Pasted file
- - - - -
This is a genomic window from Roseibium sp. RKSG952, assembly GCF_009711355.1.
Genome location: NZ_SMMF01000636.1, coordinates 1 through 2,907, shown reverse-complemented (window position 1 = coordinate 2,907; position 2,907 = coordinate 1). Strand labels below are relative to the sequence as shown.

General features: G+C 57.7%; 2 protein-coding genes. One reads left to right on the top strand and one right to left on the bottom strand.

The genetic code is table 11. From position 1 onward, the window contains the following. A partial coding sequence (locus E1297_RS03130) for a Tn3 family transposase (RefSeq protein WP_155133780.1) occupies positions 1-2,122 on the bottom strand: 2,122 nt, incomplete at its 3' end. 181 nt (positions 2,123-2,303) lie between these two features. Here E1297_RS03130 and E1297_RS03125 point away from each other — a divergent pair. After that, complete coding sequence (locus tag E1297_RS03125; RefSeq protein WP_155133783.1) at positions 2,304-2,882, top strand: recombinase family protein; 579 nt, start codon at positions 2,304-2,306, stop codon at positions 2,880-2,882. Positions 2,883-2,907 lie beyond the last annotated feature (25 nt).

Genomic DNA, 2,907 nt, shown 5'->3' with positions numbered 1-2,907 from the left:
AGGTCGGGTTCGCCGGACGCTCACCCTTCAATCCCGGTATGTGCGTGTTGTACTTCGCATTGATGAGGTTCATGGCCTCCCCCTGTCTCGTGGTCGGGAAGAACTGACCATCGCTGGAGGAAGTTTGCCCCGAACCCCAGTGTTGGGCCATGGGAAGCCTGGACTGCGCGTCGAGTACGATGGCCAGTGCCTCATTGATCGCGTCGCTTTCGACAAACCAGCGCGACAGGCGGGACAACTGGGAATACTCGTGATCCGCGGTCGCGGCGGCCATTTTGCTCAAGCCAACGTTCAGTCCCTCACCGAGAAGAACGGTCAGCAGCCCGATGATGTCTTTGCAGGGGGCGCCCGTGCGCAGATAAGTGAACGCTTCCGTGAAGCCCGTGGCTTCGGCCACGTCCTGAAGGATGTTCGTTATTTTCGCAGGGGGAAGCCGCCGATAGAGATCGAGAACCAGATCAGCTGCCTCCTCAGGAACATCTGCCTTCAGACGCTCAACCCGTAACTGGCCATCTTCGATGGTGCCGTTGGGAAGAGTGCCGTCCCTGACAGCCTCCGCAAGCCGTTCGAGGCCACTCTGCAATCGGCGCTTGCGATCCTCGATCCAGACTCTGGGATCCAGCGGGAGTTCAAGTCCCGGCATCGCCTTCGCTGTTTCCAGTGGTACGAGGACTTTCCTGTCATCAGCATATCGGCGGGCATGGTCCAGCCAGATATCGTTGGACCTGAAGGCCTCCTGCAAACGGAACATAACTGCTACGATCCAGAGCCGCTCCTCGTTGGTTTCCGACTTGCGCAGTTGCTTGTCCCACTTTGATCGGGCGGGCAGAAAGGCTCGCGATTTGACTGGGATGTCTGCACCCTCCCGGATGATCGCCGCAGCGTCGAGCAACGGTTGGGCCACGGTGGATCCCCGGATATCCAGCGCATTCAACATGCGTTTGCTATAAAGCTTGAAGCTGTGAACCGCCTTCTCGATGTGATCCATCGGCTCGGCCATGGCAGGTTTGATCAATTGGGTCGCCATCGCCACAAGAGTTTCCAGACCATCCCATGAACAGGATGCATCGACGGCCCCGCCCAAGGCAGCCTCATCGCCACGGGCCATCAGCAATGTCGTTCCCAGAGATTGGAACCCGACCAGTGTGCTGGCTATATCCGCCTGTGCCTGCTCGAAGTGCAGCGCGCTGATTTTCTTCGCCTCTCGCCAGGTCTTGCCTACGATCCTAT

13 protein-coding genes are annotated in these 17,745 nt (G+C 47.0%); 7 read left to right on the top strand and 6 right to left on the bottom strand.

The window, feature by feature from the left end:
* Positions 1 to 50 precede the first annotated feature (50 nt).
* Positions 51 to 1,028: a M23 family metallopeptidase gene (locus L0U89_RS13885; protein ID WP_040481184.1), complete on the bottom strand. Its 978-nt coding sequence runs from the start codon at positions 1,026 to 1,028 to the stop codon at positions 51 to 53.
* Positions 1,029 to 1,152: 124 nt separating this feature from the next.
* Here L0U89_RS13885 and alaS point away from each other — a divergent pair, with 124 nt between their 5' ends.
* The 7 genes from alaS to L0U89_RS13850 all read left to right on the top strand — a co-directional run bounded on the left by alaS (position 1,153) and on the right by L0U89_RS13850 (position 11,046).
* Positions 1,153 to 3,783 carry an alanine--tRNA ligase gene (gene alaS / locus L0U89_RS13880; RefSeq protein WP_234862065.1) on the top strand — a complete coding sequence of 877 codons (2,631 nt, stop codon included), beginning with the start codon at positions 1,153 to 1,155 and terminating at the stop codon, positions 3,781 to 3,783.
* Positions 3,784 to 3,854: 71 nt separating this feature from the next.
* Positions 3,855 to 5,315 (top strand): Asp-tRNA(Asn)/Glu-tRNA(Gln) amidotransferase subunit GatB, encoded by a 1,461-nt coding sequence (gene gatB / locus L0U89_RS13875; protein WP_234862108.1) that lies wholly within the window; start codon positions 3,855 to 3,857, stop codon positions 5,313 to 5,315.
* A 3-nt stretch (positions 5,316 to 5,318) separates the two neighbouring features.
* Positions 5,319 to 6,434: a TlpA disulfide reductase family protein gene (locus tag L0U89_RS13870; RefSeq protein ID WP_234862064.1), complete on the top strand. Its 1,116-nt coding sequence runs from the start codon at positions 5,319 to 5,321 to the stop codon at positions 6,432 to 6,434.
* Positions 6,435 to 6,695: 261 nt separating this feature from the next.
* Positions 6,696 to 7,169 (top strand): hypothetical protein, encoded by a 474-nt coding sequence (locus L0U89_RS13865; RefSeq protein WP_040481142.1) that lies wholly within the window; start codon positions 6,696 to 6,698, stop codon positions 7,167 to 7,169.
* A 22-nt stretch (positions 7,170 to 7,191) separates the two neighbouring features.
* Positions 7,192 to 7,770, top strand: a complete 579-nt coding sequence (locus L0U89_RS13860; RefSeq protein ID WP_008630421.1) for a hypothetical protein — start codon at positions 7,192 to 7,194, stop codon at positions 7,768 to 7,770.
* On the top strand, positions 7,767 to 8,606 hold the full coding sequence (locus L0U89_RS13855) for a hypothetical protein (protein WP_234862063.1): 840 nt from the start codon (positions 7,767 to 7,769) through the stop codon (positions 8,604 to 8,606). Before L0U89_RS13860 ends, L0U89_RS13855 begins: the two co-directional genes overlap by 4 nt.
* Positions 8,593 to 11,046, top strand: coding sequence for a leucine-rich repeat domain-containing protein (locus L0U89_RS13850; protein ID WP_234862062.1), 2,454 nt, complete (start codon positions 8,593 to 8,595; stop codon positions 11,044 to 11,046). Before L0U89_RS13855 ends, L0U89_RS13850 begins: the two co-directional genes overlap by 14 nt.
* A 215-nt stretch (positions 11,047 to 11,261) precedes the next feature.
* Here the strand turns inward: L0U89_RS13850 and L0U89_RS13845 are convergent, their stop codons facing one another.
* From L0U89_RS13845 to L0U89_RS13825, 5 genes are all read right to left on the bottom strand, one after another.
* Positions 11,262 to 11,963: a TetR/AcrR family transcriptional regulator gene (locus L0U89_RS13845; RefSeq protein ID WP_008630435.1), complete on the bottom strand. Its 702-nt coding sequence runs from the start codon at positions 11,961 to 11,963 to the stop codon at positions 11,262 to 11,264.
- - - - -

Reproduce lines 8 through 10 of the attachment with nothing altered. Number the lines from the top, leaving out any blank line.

The window, feature by feature from the left end:
* Positions 1 to 50 precede the first annotated feature (50 nt).
* Positions 51 to 1,028: a M23 family metallopeptidase gene (locus L0U89_RS13885; protein ID WP_040481184.1), complete on the bottom strand. Its 978-nt coding sequence runs from the start codon at positions 1,026 to 1,028 to the stop codon at positions 51 to 53.